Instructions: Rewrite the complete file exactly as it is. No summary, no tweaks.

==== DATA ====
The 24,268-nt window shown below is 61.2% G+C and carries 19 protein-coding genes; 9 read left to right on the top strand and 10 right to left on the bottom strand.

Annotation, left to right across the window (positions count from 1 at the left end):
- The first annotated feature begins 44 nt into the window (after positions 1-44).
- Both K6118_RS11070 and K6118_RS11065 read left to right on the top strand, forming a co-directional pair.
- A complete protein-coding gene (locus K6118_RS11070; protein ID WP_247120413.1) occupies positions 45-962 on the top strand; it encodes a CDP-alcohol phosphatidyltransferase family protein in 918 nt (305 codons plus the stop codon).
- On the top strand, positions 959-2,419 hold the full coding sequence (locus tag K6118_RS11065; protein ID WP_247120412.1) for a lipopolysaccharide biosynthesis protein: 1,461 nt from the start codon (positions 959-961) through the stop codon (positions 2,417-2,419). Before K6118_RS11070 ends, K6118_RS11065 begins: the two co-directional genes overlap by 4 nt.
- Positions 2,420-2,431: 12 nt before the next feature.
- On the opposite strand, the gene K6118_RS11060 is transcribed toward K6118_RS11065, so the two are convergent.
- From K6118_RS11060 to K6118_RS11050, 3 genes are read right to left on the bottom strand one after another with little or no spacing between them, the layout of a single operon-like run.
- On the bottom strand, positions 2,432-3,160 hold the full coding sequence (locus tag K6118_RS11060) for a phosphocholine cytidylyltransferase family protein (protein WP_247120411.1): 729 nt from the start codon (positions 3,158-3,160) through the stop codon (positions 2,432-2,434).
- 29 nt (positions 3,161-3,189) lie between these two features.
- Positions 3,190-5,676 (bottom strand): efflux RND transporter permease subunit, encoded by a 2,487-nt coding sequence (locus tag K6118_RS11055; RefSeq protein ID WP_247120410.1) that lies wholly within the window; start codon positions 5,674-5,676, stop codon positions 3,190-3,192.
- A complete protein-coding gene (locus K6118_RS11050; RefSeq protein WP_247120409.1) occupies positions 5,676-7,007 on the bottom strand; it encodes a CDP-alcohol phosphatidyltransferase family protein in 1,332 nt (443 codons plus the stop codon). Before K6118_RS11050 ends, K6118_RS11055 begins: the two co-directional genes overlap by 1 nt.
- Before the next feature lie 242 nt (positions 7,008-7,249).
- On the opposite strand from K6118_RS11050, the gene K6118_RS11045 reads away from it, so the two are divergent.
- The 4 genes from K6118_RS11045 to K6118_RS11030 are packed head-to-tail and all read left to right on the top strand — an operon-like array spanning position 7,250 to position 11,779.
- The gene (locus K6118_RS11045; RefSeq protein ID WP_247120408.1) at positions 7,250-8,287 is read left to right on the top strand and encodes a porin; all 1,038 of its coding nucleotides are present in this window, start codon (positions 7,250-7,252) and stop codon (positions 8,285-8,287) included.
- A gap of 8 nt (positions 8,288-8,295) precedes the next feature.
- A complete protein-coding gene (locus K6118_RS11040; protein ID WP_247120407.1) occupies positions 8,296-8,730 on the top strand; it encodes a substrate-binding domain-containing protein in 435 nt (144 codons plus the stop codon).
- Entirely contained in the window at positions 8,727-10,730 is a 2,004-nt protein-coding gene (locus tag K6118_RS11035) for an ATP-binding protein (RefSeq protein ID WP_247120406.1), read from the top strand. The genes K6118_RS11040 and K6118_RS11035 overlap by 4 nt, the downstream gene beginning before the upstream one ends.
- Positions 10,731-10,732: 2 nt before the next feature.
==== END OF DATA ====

The 24,268-nt window shown below is 61.2% G+C and carries 19 protein-coding genes; 9 read left to right on the top strand and 10 right to left on the bottom strand.

Annotation, left to right across the window (positions count from 1 at the left end):
- The first annotated feature begins 44 nt into the window (after positions 1-44).
- Both K6118_RS11070 and K6118_RS11065 read left to right on the top strand, forming a co-directional pair.
- A complete protein-coding gene (locus K6118_RS11070; protein ID WP_247120413.1) occupies positions 45-962 on the top strand; it encodes a CDP-alcohol phosphatidyltransferase family protein in 918 nt (305 codons plus the stop codon).
- On the top strand, positions 959-2,419 hold the full coding sequence (locus tag K6118_RS11065; protein ID WP_247120412.1) for a lipopolysaccharide biosynthesis protein: 1,461 nt from the start codon (positions 959-961) through the stop codon (positions 2,417-2,419). Before K6118_RS11070 ends, K6118_RS11065 begins: the two co-directional genes overlap by 4 nt.
- Positions 2,420-2,431: 12 nt before the next feature.
- On the opposite strand, the gene K6118_RS11060 is transcribed toward K6118_RS11065, so the two are convergent.
- From K6118_RS11060 to K6118_RS11050, 3 genes are read right to left on the bottom strand one after another with little or no spacing between them, the layout of a single operon-like run.
- On the bottom strand, positions 2,432-3,160 hold the full coding sequence (locus tag K6118_RS11060) for a phosphocholine cytidylyltransferase family protein (protein WP_247120411.1): 729 nt from the start codon (positions 3,158-3,160) through the stop codon (positions 2,432-2,434).
- 29 nt (positions 3,161-3,189) lie between these two features.
- Positions 3,190-5,676 (bottom strand): efflux RND transporter permease subunit, encoded by a 2,487-nt coding sequence (locus tag K6118_RS11055; RefSeq protein ID WP_247120410.1) that lies wholly within the window; start codon positions 5,674-5,676, stop codon positions 3,190-3,192.
- A complete protein-coding gene (locus K6118_RS11050; RefSeq protein WP_247120409.1) occupies positions 5,676-7,007 on the bottom strand; it encodes a CDP-alcohol phosphatidyltransferase family protein in 1,332 nt (443 codons plus the stop codon). Before K6118_RS11050 ends, K6118_RS11055 begins: the two co-directional genes overlap by 1 nt.
- Before the next feature lie 242 nt (positions 7,008-7,249).
- On the opposite strand from K6118_RS11050, the gene K6118_RS11045 reads away from it, so the two are divergent.
- The 4 genes from K6118_RS11045 to K6118_RS11030 are packed head-to-tail and all read left to right on the top strand — an operon-like array spanning position 7,250 to position 11,779.
- The gene (locus K6118_RS11045; RefSeq protein ID WP_247120408.1) at positions 7,250-8,287 is read left to right on the top strand and encodes a porin; all 1,038 of its coding nucleotides are present in this window, start codon (positions 7,250-7,252) and stop codon (positions 8,285-8,287) included.
- A gap of 8 nt (positions 8,288-8,295) precedes the next feature.
- A complete protein-coding gene (locus K6118_RS11040; protein ID WP_247120407.1) occupies positions 8,296-8,730 on the top strand; it encodes a substrate-binding domain-containing protein in 435 nt (144 codons plus the stop codon).
- Entirely contained in the window at positions 8,727-10,730 is a 2,004-nt protein-coding gene (locus tag K6118_RS11035) for an ATP-binding protein (RefSeq protein ID WP_247120406.1), read from the top strand. The genes K6118_RS11040 and K6118_RS11035 overlap by 4 nt, the downstream gene beginning before the upstream one ends.
- Positions 10,731-10,732: 2 nt before the next feature.